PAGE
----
Blowpipes thwart Borneo’s biofuel kings
Blowpipes thwart Borneo’s biofuel kings
by Times Online -- Sunday Times, August 30, 2009
HUNDREDS of Borneo tribes men armed with blowpipes are blockading roads in protest against companies they accuse of destroying their rainforests to grow oil palms for “green” biofuel, cooking oil, soap and margarine.
The confrontation is taking place in the endangered forests of the Malaysian state of Sarawak, where members of the Penan tribe have existed for centuries as nomadic hunter-gatherers living on fish, wild animals and plants.
“This is a last resort,” said See Chee How, a lawyer fighting land rights cases for indigenous people. “There have been allegations of rape by loggers, the rivers are being polluted and the Penan fear for their food supplies.”
Palm oil provides a third of all cooking oils and is used in household brands such as Palmolive soap and Flora margarine.
Soaring demand for its use in “green” biofuel has pushed up the price by 45% this year, prompting companies to clear more rainforest and plant yet more palms. The latest expansion seems to have set off the blockades.
Timber operations by four companies were halted while police and local politicians attempted to negotiate with the tribesmen late last week.
Lihan Jok, a state assembly member, accused unidentified “outsiders” of fomenting trouble and pledged to have “sincere” and “heart-to-heart” discussions. “I have spoken to the timber companies affected by the blockades. Their managements said they have always treated the Penan well,” he told a local newspaper.
The tribesmen responded by demanding that officials come to see the “dire situation” in their villages. Twelve villages had united to send their men, clad in traditional hats pierced with hornbill feathers and carrying blowpipes, onto the jungle roads to block the timber lorries.
“These logging companies don’t clear the whole forest – they take the valuable trees and wreak a lot of destruction along the way,” said Miriam Ross, a British researcher for Survival International who has lived alongside the Penan.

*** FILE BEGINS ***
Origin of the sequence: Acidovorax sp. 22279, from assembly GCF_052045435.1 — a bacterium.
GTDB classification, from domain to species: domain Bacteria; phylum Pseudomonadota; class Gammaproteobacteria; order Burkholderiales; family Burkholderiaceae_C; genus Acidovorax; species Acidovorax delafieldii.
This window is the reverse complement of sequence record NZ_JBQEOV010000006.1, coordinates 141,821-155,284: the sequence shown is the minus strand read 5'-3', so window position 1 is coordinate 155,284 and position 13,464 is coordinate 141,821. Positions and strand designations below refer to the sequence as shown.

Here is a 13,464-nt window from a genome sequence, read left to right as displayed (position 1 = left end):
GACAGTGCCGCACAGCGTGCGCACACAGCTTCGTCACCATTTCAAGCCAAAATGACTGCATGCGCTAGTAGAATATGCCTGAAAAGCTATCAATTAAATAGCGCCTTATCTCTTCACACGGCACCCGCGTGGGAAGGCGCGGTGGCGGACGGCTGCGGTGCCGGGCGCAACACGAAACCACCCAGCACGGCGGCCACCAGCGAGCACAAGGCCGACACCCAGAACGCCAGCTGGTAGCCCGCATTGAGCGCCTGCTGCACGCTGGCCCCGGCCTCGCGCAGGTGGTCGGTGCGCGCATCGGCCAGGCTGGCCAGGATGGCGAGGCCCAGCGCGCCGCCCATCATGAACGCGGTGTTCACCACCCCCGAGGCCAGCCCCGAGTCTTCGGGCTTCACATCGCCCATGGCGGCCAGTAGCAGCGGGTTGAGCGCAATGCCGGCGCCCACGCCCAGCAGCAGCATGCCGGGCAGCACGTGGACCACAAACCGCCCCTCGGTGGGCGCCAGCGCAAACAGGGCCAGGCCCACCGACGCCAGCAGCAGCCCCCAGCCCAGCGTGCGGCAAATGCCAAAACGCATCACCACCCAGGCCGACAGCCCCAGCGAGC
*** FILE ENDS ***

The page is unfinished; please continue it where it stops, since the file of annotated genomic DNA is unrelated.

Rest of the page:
“When the plantations are established it’s just rows and rows of palm oil, it’s not a forest,” she explained. “There’s not even any space for them, so they [the tribesmen[ can see it is a real threat.”
Stephen Corry, director of Survival, said the Malaysian government must recognise the land rights of local people and stop the companies operating without the tribe’s consent.
The blockades raised the stakes in a conflict that has unfolded for three decades on Borneo, an island treasure house of rare wildlife and plants that is also a rich source of timber and minerals. It pits indigenous tribes, broadly known as Dayaks, against governments and companies seeking to exploit resources.
Sarawak’s state government, which has been ruled by the same grandee, Abdul Taib Mah-mud, for 28 years, has presided over what environmental campaigners say is the systematic destruction of the rainforests.
Taib responds that Sarawak’s plans to double its income by 2020 by building dams and power stations will bring progress and prosperity to all its 2.3m people, about half of whom are Dayaks.
However, threats and violence have beset the Dayak resistance against companies granted licences by Taib’s government to exploit the rainforest. Two years ago the skull of Kelesau Naan, a troublesome village leader, washed up on a muddy riverbank. His disappearance remains unexplained. So does that of Bruno Manser, a Swiss campaigner, who vanished into the rainforest in May 2000.
“I believe the police and the government will have to handle these new protests carefully,” said an activist in Kuching, the capital of Sarawak. “This time they know the world is watching.”
Malaysia’s main opposition party is promising reform if it prevails in Sarawak’s next parliamentary election, due to be held by 2011. Its allegation of “crony capitalism” have focused on Taib, 73, who is finance minister and minister of planning and resources as well as chief minister.
Members of Taib’s famil control or hold shares in several of the companies that have reaped generous rewards from licences, concessions or contracts issued by the state. The Taib family has consistently denied any wrongdoing or conflict of interest.
“The reality is that such projects generate large profits for a small number of people, the elites and the corporations,” said a coalition of Dayak groups.
Pressure from campaigners recently led Unilever, which makes Dove soap and Flora margarine, to commit itself to buy all its palm oil by 2015 from “sustainable” sources. Colgate-Palmolive said it had a similar commitment but sourced only a tiny proportion of its oil from Malaysia.